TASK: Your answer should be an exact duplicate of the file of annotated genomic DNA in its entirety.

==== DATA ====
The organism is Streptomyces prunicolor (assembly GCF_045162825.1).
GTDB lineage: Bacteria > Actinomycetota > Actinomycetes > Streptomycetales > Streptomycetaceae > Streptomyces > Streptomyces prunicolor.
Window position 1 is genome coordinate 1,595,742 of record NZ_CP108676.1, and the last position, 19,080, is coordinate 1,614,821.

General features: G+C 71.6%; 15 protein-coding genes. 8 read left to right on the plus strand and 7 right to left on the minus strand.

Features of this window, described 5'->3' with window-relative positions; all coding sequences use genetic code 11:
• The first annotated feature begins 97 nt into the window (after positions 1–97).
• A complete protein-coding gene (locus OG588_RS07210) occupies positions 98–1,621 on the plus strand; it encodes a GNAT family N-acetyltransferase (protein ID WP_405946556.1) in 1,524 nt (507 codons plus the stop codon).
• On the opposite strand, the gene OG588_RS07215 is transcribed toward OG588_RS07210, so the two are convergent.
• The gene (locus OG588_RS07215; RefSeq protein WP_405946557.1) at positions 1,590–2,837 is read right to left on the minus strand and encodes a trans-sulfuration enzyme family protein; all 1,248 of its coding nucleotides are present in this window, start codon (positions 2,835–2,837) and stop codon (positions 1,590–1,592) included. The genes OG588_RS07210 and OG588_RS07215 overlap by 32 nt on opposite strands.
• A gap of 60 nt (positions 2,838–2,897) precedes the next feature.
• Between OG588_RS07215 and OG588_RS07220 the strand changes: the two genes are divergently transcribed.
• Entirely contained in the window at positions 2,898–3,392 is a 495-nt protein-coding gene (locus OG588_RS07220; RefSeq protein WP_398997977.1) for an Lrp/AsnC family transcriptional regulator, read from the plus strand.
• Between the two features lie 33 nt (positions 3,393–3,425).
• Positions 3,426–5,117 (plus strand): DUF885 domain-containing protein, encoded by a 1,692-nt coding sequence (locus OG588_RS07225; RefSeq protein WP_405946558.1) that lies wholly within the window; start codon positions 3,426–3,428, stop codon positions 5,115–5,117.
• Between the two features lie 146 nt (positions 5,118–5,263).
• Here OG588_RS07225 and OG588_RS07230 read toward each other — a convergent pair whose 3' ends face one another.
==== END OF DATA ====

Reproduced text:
The organism is Streptomyces prunicolor (assembly GCF_045162825.1).
GTDB lineage: Bacteria > Actinomycetota > Actinomycetes > Streptomycetales > Streptomycetaceae > Streptomyces > Streptomyces prunicolor.
Window position 1 is genome coordinate 1,595,742 of record NZ_CP108676.1, and the last position, 19,080, is coordinate 1,614,821.

General features: G+C 71.6%; 15 protein-coding genes. 8 read left to right on the plus strand and 7 right to left on the minus strand.

Features of this window, described 5'->3' with window-relative positions; all coding sequences use genetic code 11:
• The first annotated feature begins 97 nt into the window (after positions 1–97).
• A complete protein-coding gene (locus OG588_RS07210) occupies positions 98–1,621 on the plus strand; it encodes a GNAT family N-acetyltransferase (protein ID WP_405946556.1) in 1,524 nt (507 codons plus the stop codon).
• On the opposite strand, the gene OG588_RS07215 is transcribed toward OG588_RS07210, so the two are convergent.
• The gene (locus OG588_RS07215; RefSeq protein WP_405946557.1) at positions 1,590–2,837 is read right to left on the minus strand and encodes a trans-sulfuration enzyme family protein; all 1,248 of its coding nucleotides are present in this window, start codon (positions 2,835–2,837) and stop codon (positions 1,590–1,592) included. The genes OG588_RS07210 and OG588_RS07215 overlap by 32 nt on opposite strands.
• A gap of 60 nt (positions 2,838–2,897) precedes the next feature.
• Between OG588_RS07215 and OG588_RS07220 the strand changes: the two genes are divergently transcribed.
• Entirely contained in the window at positions 2,898–3,392 is a 495-nt protein-coding gene (locus OG588_RS07220; RefSeq protein WP_398997977.1) for an Lrp/AsnC family transcriptional regulator, read from the plus strand.
• Between the two features lie 33 nt (positions 3,393–3,425).
• Positions 3,426–5,117 (plus strand): DUF885 domain-containing protein, encoded by a 1,692-nt coding sequence (locus OG588_RS07225; RefSeq protein WP_405946558.1) that lies wholly within the window; start codon positions 3,426–3,428, stop codon positions 5,115–5,117.
• Between the two features lie 146 nt (positions 5,118–5,263).
• Here OG588_RS07225 and OG588_RS07230 read toward each other — a convergent pair whose 3' ends face one another.